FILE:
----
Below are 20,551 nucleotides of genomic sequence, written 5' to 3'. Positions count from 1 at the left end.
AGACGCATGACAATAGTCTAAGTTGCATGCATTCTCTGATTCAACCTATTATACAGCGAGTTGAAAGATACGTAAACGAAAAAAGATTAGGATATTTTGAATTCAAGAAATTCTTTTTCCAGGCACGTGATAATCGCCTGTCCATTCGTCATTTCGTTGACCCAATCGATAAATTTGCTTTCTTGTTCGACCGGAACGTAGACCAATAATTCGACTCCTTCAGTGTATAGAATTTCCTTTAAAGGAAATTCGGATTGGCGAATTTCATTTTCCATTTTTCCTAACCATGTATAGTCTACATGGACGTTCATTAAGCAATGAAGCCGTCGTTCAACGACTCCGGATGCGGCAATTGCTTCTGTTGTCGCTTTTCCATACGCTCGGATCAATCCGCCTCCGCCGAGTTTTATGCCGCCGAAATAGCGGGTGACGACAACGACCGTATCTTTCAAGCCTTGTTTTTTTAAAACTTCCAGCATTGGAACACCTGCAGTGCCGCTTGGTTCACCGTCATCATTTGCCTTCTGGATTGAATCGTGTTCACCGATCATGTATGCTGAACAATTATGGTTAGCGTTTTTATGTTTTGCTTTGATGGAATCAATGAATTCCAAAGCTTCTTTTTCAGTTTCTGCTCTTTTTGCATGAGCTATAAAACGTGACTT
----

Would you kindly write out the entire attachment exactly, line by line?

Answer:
Below are 20,551 nucleotides of genomic sequence, written 5' to 3'. Positions count from 1 at the left end.
AGACGCATGACAATAGTCTAAGTTGCATGCATTCTCTGATTCAACCTATTATACAGCGAGTTGAAAGATACGTAAACGAAAAAAGATTAGGATATTTTGAATTCAAGAAATTCTTTTTCCAGGCACGTGATAATCGCCTGTCCATTCGTCATTTCGTTGACCCAATCGATAAATTTGCTTTCTTGTTCGACCGGAACGTAGACCAATAATTCGACTCCTTCAGTGTATAGAATTTCCTTTAAAGGAAATTCGGATTGGCGAATTTCATTTTCCATTTTTCCTAACCATGTATAGTCTACATGGACGTTCATTAAGCAATGAAGCCGTCGTTCAACGACTCCGGATGCGGCAATTGCTTCTGTTGTCGCTTTTCCATACGCTCGGATCAATCCGCCTCCGCCGAGTTTTATGCCGCCGAAATAGCGGGTGACGACAACGACCGTATCTTTCAAGCCTTGTTTTTTTAAAACTTCCAGCATTGGAACACCTGCAGTGCCGCTTGGTTCACCGTCATCATTTGCCTTCTGGATTGAATCGTGTTCACCGATCATGTATGCTGAACAATTATGGTTAGCGTTTTTATGTTTTGCTTTGATGGAATCAATGAATTCCAAAGCTTCTTTTTCAGTTTCTGCTCTTTTTGCATGAGCTATAAAACGTGACTT